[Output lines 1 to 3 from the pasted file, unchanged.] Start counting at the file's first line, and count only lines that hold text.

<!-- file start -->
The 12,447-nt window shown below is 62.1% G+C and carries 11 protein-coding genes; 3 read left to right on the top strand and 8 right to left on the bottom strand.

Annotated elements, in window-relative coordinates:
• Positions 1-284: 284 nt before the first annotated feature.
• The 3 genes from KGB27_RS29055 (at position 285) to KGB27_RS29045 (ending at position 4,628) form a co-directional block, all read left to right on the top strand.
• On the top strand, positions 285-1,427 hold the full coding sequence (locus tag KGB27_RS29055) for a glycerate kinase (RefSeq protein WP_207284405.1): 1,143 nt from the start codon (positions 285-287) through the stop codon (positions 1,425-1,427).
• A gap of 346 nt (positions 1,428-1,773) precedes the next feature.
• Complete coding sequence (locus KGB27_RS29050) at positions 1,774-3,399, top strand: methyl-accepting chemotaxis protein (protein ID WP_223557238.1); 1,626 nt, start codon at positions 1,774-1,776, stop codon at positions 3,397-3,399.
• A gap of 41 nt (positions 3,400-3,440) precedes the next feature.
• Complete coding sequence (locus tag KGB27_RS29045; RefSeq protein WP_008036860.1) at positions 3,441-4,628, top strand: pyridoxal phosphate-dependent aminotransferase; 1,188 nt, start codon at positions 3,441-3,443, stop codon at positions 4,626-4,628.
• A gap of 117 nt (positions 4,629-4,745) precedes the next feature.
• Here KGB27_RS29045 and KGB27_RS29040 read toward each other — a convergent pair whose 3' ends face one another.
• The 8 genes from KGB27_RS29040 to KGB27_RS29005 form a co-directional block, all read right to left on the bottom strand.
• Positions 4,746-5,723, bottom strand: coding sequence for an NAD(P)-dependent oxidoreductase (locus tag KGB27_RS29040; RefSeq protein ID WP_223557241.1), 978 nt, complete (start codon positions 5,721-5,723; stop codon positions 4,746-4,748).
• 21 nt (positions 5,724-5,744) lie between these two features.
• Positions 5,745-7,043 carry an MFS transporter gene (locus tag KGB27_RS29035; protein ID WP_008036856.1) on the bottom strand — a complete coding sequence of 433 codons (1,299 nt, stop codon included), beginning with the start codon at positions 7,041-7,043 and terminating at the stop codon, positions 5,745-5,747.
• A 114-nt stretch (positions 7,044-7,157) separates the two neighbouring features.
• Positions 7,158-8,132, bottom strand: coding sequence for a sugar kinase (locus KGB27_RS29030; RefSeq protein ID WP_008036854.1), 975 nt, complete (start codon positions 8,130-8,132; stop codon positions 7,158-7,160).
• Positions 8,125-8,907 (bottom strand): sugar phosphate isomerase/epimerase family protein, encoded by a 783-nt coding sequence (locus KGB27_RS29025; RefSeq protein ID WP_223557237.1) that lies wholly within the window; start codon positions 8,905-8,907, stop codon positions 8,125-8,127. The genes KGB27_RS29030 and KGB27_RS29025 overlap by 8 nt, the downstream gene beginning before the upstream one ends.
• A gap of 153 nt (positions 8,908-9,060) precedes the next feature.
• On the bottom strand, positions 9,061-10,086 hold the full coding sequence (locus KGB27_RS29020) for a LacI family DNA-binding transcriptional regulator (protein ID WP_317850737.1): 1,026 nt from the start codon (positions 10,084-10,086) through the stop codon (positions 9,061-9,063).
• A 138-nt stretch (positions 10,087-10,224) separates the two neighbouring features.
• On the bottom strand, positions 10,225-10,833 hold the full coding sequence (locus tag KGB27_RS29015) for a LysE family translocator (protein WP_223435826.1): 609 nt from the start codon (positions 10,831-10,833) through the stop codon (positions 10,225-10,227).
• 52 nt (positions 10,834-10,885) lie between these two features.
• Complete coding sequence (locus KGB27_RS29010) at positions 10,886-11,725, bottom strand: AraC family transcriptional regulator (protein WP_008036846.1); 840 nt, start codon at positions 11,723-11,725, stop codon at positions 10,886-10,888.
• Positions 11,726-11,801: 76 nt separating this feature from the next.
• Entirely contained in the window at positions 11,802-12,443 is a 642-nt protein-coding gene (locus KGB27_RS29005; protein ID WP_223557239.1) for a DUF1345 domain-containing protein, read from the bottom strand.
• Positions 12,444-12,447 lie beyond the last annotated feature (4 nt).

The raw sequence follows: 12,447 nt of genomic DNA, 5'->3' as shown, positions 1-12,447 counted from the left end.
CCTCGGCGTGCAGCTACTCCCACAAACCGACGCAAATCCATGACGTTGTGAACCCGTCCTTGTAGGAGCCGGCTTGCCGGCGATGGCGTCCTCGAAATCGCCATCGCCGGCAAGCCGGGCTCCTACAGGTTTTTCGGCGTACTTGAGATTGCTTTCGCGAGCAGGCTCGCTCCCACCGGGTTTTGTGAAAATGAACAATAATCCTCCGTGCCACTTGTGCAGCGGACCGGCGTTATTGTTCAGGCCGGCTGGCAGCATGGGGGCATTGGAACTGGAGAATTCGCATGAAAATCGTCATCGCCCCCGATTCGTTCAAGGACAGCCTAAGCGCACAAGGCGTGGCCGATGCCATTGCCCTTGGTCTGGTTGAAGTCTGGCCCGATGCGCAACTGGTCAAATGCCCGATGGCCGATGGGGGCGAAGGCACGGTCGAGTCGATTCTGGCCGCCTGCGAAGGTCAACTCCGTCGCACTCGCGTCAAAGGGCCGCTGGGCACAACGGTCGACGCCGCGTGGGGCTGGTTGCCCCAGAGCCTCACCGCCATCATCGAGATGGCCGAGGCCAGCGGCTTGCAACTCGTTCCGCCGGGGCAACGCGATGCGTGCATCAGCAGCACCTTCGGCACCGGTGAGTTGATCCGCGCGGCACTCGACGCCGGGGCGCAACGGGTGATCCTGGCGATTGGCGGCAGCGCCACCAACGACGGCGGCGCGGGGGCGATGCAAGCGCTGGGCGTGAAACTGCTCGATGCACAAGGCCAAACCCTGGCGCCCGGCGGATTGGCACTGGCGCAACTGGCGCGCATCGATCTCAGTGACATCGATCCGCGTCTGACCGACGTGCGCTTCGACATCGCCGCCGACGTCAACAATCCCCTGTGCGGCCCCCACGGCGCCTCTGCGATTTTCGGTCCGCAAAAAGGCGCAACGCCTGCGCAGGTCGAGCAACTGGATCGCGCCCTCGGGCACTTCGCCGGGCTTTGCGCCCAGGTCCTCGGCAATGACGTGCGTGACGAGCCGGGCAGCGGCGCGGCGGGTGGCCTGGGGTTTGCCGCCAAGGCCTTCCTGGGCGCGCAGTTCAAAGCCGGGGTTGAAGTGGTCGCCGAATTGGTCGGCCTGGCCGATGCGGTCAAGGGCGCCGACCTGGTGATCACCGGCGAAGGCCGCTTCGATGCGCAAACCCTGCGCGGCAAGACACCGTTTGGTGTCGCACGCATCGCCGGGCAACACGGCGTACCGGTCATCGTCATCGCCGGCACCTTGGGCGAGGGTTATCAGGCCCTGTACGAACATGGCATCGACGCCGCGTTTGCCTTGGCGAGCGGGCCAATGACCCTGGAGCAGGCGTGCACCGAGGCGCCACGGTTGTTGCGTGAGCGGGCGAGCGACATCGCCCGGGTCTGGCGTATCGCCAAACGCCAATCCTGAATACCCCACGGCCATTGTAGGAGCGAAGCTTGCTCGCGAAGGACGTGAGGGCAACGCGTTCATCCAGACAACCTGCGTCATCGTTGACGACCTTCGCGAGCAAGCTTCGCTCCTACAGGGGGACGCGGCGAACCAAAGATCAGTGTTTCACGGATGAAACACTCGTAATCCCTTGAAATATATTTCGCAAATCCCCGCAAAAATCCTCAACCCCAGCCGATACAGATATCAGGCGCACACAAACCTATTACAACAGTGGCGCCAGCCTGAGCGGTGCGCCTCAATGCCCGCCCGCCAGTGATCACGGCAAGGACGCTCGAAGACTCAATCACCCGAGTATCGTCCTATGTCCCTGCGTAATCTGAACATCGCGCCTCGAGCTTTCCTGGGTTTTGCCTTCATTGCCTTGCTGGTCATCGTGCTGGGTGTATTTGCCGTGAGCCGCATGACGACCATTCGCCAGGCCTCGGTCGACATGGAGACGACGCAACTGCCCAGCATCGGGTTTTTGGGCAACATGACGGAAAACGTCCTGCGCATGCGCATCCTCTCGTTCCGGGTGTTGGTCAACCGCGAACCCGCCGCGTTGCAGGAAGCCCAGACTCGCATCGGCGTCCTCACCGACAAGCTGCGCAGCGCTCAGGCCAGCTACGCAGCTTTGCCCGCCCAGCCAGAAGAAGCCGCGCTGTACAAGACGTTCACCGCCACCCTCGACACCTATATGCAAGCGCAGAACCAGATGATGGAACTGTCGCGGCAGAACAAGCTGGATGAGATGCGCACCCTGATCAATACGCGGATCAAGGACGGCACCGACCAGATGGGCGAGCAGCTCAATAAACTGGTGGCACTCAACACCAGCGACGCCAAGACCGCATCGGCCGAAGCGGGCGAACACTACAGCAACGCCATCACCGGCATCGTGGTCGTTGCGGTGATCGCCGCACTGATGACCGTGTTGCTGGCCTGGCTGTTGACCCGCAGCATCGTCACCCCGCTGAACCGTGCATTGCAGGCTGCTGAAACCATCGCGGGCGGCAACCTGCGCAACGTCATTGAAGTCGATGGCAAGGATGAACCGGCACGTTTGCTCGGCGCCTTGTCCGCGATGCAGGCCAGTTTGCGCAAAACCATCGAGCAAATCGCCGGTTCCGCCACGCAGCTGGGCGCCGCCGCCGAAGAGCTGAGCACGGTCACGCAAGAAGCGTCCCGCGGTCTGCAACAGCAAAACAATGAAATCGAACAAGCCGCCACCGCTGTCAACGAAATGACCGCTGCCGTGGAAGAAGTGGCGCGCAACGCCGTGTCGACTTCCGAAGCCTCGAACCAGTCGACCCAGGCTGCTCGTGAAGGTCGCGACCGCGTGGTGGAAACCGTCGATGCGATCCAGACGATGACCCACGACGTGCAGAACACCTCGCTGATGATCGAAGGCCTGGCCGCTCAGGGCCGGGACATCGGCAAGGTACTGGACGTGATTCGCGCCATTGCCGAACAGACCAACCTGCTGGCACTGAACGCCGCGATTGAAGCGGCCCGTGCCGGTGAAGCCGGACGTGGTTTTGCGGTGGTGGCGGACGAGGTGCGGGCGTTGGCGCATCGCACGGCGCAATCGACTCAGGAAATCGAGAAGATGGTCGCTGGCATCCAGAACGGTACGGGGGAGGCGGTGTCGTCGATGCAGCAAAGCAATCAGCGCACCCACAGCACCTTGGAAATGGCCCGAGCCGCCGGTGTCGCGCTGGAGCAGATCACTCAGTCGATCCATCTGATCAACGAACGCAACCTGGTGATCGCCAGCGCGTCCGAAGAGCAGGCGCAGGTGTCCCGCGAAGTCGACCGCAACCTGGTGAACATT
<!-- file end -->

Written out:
The 12,447-nt window shown below is 62.1% G+C and carries 11 protein-coding genes; 3 read left to right on the top strand and 8 right to left on the bottom strand.

Annotated elements, in window-relative coordinates:
• Positions 1-284: 284 nt before the first annotated feature.